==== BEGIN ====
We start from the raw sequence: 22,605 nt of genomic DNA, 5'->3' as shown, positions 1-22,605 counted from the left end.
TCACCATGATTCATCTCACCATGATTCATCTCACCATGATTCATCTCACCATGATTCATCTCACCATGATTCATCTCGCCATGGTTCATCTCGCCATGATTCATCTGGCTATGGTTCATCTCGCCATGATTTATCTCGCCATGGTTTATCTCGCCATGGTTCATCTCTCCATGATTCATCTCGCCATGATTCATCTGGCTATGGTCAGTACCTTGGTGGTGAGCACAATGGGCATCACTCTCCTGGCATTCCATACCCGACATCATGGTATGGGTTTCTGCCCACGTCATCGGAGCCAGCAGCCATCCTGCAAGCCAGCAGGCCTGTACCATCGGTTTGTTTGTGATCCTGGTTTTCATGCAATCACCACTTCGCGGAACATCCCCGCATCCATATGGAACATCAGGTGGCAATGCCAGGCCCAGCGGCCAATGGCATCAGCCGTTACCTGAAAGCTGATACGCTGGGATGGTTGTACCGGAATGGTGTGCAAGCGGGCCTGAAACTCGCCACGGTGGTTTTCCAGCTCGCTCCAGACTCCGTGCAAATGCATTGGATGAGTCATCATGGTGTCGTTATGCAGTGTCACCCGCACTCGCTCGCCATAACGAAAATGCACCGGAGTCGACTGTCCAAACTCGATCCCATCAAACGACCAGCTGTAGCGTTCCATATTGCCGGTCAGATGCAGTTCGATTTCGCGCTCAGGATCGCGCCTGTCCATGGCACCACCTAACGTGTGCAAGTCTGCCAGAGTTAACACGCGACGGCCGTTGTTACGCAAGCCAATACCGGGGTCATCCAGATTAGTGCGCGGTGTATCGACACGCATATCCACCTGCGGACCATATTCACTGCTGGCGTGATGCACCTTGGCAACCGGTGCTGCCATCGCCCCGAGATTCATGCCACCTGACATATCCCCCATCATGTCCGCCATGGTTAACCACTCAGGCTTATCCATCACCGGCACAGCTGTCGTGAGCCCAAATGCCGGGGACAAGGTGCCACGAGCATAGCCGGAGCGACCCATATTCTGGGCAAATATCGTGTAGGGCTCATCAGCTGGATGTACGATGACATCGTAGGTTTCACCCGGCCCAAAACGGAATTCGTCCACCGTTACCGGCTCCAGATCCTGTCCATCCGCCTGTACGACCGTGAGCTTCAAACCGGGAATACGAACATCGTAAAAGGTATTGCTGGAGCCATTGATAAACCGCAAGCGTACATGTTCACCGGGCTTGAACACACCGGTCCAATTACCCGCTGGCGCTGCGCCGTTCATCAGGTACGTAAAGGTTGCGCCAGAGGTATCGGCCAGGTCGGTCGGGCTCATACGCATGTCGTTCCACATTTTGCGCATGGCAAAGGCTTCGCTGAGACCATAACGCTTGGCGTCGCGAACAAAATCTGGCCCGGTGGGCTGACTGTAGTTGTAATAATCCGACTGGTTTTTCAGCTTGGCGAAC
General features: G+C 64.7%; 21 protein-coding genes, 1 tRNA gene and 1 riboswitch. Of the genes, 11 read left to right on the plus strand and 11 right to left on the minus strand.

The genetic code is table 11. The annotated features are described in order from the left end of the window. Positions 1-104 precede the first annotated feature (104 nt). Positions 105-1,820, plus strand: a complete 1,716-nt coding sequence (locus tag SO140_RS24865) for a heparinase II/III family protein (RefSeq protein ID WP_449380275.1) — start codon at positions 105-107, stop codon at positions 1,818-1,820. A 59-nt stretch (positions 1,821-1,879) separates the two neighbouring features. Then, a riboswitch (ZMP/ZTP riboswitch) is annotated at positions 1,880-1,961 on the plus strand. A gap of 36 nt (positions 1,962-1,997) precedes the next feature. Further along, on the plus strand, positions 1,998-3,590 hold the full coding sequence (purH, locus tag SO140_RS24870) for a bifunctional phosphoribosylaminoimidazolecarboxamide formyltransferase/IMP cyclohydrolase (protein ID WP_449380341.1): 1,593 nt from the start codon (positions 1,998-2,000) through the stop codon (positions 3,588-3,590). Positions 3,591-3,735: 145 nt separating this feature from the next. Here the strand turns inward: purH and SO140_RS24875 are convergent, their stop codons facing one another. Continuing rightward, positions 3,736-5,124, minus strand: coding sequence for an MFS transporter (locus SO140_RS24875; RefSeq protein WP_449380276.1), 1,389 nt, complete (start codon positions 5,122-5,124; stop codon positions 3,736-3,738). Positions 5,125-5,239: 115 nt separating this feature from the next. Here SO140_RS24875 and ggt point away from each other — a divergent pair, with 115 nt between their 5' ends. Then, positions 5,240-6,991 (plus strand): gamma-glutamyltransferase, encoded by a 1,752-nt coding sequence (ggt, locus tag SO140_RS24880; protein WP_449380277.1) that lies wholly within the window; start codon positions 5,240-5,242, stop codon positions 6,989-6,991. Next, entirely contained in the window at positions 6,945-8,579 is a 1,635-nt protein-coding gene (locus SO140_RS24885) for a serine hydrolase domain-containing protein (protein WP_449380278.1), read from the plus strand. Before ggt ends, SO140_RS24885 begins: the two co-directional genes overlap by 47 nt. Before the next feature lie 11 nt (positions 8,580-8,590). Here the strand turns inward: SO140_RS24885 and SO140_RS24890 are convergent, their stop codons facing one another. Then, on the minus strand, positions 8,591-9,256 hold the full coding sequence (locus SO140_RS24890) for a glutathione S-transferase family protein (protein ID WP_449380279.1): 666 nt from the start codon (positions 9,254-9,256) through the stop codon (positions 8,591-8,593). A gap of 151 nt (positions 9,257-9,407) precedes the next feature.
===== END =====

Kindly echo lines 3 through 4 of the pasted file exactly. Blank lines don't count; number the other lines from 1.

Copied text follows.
General features: G+C 64.7%; 21 protein-coding genes, 1 tRNA gene and 1 riboswitch. Of the genes, 11 read left to right on the plus strand and 11 right to left on the minus strand.

The genetic code is table 11. The annotated features are described in order from the left end of the window. Positions 1-104 precede the first annotated feature (104 nt). Positions 105-1,820, plus strand: a complete 1,716-nt coding sequence (locus tag SO140_RS24865) for a heparinase II/III family protein (RefSeq protein ID WP_449380275.1) — start codon at positions 105-107, stop codon at positions 1,818-1,820. A 59-nt stretch (positions 1,821-1,879) separates the two neighbouring features. Then, a riboswitch (ZMP/ZTP riboswitch) is annotated at positions 1,880-1,961 on the plus strand. A gap of 36 nt (positions 1,962-1,997) precedes the next feature. Further along, on the plus strand, positions 1,998-3,590 hold the full coding sequence (purH, locus tag SO140_RS24870) for a bifunctional phosphoribosylaminoimidazolecarboxamide formyltransferase/IMP cyclohydrolase (protein ID WP_449380341.1): 1,593 nt from the start codon (positions 1,998-2,000) through the stop codon (positions 3,588-3,590). Positions 3,591-3,735: 145 nt separating this feature from the next. Here the strand turns inward: purH and SO140_RS24875 are convergent, their stop codons facing one another. Continuing rightward, positions 3,736-5,124, minus strand: coding sequence for an MFS transporter (locus SO140_RS24875; RefSeq protein WP_449380276.1), 1,389 nt, complete (start codon positions 5,122-5,124; stop codon positions 3,736-3,738). Positions 5,125-5,239: 115 nt separating this feature from the next. Here SO140_RS24875 and ggt point away from each other — a divergent pair, with 115 nt between their 5' ends. Then, positions 5,240-6,991 (plus strand): gamma-glutamyltransferase, encoded by a 1,752-nt coding sequence (ggt, locus tag SO140_RS24880; protein WP_449380277.1) that lies wholly within the window; start codon positions 5,240-5,242, stop codon positions 6,989-6,991. Next, entirely contained in the window at positions 6,945-8,579 is a 1,635-nt protein-coding gene (locus SO140_RS24885) for a serine hydrolase domain-containing protein (protein WP_449380278.1), read from the plus strand. Before ggt ends, SO140_RS24885 begins: the two co-directional genes overlap by 47 nt. Before the next feature lie 11 nt (positions 8,580-8,590). Here the strand turns inward: SO140_RS24885 and SO140_RS24890 are convergent, their stop codons facing one another. Then, on the minus strand, positions 8,591-9,256 hold the full coding sequence (locus SO140_RS24890) for a glutathione S-transferase family protein (protein ID WP_449380279.1): 666 nt from the start codon (positions 9,254-9,256) through the stop codon (positions 8,591-8,593). A gap of 151 nt (positions 9,257-9,407) precedes the next feature.